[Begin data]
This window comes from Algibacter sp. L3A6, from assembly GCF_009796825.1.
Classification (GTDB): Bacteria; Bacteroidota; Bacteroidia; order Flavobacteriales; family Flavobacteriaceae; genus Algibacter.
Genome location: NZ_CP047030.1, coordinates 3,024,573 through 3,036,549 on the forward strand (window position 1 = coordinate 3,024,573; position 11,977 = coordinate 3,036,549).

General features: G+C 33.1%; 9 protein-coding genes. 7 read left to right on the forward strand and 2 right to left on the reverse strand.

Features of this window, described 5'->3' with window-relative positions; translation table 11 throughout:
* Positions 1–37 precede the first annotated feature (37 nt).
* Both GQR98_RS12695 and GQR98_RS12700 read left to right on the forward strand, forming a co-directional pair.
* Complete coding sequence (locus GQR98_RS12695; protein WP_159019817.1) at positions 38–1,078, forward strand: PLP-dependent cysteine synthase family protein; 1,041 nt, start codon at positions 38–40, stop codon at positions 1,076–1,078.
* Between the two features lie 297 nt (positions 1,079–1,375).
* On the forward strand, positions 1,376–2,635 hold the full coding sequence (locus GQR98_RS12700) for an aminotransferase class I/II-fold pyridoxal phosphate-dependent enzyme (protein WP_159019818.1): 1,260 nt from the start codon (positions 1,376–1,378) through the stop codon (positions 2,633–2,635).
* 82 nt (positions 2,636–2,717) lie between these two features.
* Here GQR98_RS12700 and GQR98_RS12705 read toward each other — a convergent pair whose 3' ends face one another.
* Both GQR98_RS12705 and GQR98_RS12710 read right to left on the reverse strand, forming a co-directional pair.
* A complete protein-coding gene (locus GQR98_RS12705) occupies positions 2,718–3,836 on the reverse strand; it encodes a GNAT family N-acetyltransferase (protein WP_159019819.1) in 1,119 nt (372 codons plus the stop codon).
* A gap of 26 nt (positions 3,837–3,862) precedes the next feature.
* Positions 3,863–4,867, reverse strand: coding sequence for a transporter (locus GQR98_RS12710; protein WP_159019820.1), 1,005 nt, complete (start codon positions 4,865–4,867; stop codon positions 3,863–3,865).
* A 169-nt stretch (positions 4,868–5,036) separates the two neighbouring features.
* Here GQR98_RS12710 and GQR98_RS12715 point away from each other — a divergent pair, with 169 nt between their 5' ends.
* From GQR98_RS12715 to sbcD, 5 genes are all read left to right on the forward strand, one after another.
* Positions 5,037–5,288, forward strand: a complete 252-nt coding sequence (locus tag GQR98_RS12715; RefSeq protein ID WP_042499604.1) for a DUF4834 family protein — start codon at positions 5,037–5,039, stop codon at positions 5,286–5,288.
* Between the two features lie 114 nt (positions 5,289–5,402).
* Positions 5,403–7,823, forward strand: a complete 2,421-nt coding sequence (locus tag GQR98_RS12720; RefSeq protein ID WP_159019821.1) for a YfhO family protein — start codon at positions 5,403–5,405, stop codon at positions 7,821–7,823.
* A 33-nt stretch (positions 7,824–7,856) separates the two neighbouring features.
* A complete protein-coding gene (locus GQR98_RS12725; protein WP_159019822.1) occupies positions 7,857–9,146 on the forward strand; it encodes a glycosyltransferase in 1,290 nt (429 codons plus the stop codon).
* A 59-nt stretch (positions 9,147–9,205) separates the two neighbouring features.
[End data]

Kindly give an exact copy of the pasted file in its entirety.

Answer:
This window comes from Algibacter sp. L3A6, from assembly GCF_009796825.1.
Classification (GTDB): Bacteria; Bacteroidota; Bacteroidia; order Flavobacteriales; family Flavobacteriaceae; genus Algibacter.
Genome location: NZ_CP047030.1, coordinates 3,024,573 through 3,036,549 on the forward strand (window position 1 = coordinate 3,024,573; position 11,977 = coordinate 3,036,549).

General features: G+C 33.1%; 9 protein-coding genes. 7 read left to right on the forward strand and 2 right to left on the reverse strand.

Features of this window, described 5'->3' with window-relative positions; translation table 11 throughout:
* Positions 1–37 precede the first annotated feature (37 nt).
* Both GQR98_RS12695 and GQR98_RS12700 read left to right on the forward strand, forming a co-directional pair.
* Complete coding sequence (locus GQR98_RS12695; protein WP_159019817.1) at positions 38–1,078, forward strand: PLP-dependent cysteine synthase family protein; 1,041 nt, start codon at positions 38–40, stop codon at positions 1,076–1,078.
* Between the two features lie 297 nt (positions 1,079–1,375).
* On the forward strand, positions 1,376–2,635 hold the full coding sequence (locus GQR98_RS12700) for an aminotransferase class I/II-fold pyridoxal phosphate-dependent enzyme (protein WP_159019818.1): 1,260 nt from the start codon (positions 1,376–1,378) through the stop codon (positions 2,633–2,635).
* 82 nt (positions 2,636–2,717) lie between these two features.
* Here GQR98_RS12700 and GQR98_RS12705 read toward each other — a convergent pair whose 3' ends face one another.
* Both GQR98_RS12705 and GQR98_RS12710 read right to left on the reverse strand, forming a co-directional pair.
* A complete protein-coding gene (locus GQR98_RS12705) occupies positions 2,718–3,836 on the reverse strand; it encodes a GNAT family N-acetyltransferase (protein WP_159019819.1) in 1,119 nt (372 codons plus the stop codon).
* A gap of 26 nt (positions 3,837–3,862) precedes the next feature.
* Positions 3,863–4,867, reverse strand: coding sequence for a transporter (locus GQR98_RS12710; protein WP_159019820.1), 1,005 nt, complete (start codon positions 4,865–4,867; stop codon positions 3,863–3,865).
* A 169-nt stretch (positions 4,868–5,036) separates the two neighbouring features.
* Here GQR98_RS12710 and GQR98_RS12715 point away from each other — a divergent pair, with 169 nt between their 5' ends.
* From GQR98_RS12715 to sbcD, 5 genes are all read left to right on the forward strand, one after another.
* Positions 5,037–5,288, forward strand: a complete 252-nt coding sequence (locus tag GQR98_RS12715; RefSeq protein ID WP_042499604.1) for a DUF4834 family protein — start codon at positions 5,037–5,039, stop codon at positions 5,286–5,288.
* Between the two features lie 114 nt (positions 5,289–5,402).
* Positions 5,403–7,823, forward strand: a complete 2,421-nt coding sequence (locus tag GQR98_RS12720; RefSeq protein ID WP_159019821.1) for a YfhO family protein — start codon at positions 5,403–5,405, stop codon at positions 7,821–7,823.
* A 33-nt stretch (positions 7,824–7,856) separates the two neighbouring features.
* A complete protein-coding gene (locus GQR98_RS12725; protein WP_159019822.1) occupies positions 7,857–9,146 on the forward strand; it encodes a glycosyltransferase in 1,290 nt (429 codons plus the stop codon).
* A 59-nt stretch (positions 9,147–9,205) separates the two neighbouring features.